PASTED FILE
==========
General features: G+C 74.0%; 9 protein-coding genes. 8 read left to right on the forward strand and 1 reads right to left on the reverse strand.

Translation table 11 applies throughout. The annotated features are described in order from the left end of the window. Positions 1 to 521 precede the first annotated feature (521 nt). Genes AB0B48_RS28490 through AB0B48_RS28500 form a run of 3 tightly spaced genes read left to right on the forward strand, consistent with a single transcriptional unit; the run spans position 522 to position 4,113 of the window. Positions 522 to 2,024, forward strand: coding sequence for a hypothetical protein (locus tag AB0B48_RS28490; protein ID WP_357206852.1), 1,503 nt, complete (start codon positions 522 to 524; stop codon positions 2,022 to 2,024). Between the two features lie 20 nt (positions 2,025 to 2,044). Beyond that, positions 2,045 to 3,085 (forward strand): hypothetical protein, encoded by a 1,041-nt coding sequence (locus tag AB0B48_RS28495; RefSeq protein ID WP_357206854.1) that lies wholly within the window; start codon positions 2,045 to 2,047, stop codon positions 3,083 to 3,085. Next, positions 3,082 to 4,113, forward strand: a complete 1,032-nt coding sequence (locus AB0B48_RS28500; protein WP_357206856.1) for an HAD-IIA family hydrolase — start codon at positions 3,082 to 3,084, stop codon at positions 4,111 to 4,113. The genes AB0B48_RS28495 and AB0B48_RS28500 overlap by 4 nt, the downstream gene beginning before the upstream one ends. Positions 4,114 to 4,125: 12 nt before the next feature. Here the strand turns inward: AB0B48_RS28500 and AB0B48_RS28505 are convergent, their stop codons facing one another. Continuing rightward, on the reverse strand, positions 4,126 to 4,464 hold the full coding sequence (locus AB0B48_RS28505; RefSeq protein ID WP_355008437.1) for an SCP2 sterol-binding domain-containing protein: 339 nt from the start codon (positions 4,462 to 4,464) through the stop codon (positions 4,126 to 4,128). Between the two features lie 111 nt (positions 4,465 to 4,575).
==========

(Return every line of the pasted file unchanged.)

General features: G+C 74.0%; 9 protein-coding genes. 8 read left to right on the forward strand and 1 reads right to left on the reverse strand.

Translation table 11 applies throughout. The annotated features are described in order from the left end of the window. Positions 1 to 521 precede the first annotated feature (521 nt). Genes AB0B48_RS28490 through AB0B48_RS28500 form a run of 3 tightly spaced genes read left to right on the forward strand, consistent with a single transcriptional unit; the run spans position 522 to position 4,113 of the window. Positions 522 to 2,024, forward strand: coding sequence for a hypothetical protein (locus tag AB0B48_RS28490; protein ID WP_357206852.1), 1,503 nt, complete (start codon positions 522 to 524; stop codon positions 2,022 to 2,024). Between the two features lie 20 nt (positions 2,025 to 2,044). Beyond that, positions 2,045 to 3,085 (forward strand): hypothetical protein, encoded by a 1,041-nt coding sequence (locus tag AB0B48_RS28495; RefSeq protein ID WP_357206854.1) that lies wholly within the window; start codon positions 2,045 to 2,047, stop codon positions 3,083 to 3,085. Next, positions 3,082 to 4,113, forward strand: a complete 1,032-nt coding sequence (locus AB0B48_RS28500; protein WP_357206856.1) for an HAD-IIA family hydrolase — start codon at positions 3,082 to 3,084, stop codon at positions 4,111 to 4,113. The genes AB0B48_RS28495 and AB0B48_RS28500 overlap by 4 nt, the downstream gene beginning before the upstream one ends. Positions 4,114 to 4,125: 12 nt before the next feature. Here the strand turns inward: AB0B48_RS28500 and AB0B48_RS28505 are convergent, their stop codons facing one another. Continuing rightward, on the reverse strand, positions 4,126 to 4,464 hold the full coding sequence (locus AB0B48_RS28505; RefSeq protein ID WP_355008437.1) for an SCP2 sterol-binding domain-containing protein: 339 nt from the start codon (positions 4,462 to 4,464) through the stop codon (positions 4,126 to 4,128). Between the two features lie 111 nt (positions 4,465 to 4,575).